I left the apartment once all day today, and that was to pick up some Thai food for dinner right across the street from my building. My excuse? Chicago's decided that it's time to be winter, thank you very much.
So, quiet day. I didn't get out of bed until all my roommates had left the flat, and was home by myself until almost 8pm. Consequently, I got a little work done!
As part of my BA research, I've been reading an article called "Moral Monsters and Saints," by Daniel Haybron. The "problem of evil" that Haybron addresses (and that my post title refers to) is not what is usually meant by the phrase--that is, the problem that, if there is a loving, omniscient and omnipotent God, then how can evil exist? Rather, Haybron is interested in what we really mean when we call someone "evil." What is the difference between an evil person and a very bad person? Presumably, there is a categorical difference, meaning that no number of "verys" added on to "bad" will ever get you to "evil." If that makes sense.
Our instinct may be to call someone evil based on cruel actions they have taken. But how many evil actions make a person evil? Surely all of their actions cannot be evil (this is too demanding). And what about an evil quadriplegic, who is incapable of enacting her evils desires? Additionally, most evil actions (directed toward harming others) are not committed by evil people.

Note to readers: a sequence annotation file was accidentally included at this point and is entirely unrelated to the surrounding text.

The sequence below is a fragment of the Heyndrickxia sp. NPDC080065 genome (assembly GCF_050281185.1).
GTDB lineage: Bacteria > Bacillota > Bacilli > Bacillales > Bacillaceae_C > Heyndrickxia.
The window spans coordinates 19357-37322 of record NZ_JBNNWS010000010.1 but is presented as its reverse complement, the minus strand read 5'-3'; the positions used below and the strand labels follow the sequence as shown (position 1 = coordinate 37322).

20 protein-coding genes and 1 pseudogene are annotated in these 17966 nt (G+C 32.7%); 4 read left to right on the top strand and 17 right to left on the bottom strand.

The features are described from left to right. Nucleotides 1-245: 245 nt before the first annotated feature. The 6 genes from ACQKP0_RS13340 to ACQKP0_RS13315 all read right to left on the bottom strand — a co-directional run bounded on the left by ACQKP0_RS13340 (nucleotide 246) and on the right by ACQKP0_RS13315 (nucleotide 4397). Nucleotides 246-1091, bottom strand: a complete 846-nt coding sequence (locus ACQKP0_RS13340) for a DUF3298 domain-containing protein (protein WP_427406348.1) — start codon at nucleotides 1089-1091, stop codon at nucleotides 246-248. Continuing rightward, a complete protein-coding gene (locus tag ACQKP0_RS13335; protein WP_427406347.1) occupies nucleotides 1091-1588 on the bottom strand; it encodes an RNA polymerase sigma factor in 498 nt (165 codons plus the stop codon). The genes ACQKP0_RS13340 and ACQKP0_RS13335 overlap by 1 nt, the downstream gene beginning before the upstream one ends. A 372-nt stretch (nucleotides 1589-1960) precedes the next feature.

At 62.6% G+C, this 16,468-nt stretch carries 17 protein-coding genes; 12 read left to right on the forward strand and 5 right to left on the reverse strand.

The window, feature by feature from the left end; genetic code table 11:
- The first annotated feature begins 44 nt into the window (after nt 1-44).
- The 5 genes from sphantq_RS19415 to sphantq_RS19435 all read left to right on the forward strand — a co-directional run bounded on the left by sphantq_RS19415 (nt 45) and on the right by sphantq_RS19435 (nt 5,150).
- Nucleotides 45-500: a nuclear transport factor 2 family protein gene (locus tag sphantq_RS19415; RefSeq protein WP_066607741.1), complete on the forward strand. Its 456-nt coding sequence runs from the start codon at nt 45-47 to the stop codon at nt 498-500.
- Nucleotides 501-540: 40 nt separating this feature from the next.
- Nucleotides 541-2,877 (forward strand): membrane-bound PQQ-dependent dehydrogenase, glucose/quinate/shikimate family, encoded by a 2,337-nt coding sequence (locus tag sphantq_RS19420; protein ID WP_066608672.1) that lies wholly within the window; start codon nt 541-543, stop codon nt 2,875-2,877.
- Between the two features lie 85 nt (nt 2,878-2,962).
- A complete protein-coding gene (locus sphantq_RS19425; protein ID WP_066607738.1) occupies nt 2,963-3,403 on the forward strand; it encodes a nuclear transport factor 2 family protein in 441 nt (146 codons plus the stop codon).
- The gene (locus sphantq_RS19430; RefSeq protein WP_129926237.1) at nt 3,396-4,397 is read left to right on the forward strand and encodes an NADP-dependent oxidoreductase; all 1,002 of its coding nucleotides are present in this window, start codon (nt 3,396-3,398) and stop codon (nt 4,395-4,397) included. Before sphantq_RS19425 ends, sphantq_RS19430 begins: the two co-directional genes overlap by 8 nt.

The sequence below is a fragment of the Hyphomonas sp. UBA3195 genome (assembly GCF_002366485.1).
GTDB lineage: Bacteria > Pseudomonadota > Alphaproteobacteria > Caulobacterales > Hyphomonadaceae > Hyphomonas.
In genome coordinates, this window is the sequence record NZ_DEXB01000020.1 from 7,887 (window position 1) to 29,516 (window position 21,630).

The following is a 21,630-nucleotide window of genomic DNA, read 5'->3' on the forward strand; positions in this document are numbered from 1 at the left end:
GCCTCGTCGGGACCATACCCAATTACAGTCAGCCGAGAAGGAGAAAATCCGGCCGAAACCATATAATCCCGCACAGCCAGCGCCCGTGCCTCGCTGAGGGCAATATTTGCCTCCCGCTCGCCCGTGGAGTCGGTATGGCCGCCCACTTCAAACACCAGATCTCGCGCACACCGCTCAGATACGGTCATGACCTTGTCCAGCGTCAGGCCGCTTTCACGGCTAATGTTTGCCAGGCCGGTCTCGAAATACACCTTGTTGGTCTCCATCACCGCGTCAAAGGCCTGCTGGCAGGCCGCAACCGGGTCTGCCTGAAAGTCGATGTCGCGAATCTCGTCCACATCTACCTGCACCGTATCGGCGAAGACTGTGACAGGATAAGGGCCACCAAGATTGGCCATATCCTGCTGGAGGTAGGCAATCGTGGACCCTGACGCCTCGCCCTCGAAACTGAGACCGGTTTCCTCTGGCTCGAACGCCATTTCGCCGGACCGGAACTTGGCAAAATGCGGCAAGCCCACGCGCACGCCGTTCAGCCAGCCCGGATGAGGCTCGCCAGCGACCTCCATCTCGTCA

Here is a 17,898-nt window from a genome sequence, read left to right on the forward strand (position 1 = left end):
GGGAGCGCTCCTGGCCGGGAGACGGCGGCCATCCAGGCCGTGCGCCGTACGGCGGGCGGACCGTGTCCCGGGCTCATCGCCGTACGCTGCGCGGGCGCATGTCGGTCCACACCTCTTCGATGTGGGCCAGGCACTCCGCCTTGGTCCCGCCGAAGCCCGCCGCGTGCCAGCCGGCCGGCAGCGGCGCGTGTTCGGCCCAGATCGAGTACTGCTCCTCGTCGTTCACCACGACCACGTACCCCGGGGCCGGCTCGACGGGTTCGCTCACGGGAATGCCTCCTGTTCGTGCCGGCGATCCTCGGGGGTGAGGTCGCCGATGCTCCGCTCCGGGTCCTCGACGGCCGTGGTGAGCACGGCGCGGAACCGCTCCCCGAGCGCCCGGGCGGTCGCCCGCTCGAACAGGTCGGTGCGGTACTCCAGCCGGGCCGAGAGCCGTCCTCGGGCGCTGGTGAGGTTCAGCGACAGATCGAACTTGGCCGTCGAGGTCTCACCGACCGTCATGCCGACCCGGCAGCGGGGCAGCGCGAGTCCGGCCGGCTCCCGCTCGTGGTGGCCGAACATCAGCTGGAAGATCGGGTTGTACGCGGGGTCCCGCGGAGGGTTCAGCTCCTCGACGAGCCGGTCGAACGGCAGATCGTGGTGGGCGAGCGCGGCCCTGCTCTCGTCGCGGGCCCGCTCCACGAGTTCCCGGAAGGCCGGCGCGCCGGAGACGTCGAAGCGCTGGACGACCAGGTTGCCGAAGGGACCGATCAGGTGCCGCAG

Inspired by the quadriplegic example, we may be inspired to base our definition instead upon motivation or will--the intent to cause harm. But, Haybron says, what of a man who takes a more voyeuristic approach, never causing any direct harm but taking pleasure in the cruelty people do to one another? He isn't motivated to cause harm himself, yet we would not consider him less than evil because of it.
In the end, Haybron argues that an evil person is someone who feels no genuine human compassion for the well-being of other people, and who has no better nature to which we can appeal--they truly have no good side. As such, an evil individual may do some things which look like the normal actions that any good individual might do, but these actions will never be in the interest of others. They need never commit a heinous act. It is their character that condemns them.
I've provided a remarkably brief summary; Haybron goes through many other arguments and gives a lot more support. If you have a question about any of this, I should be able to answer, if I've understood the reading. I find most of his arguments pretty convincing.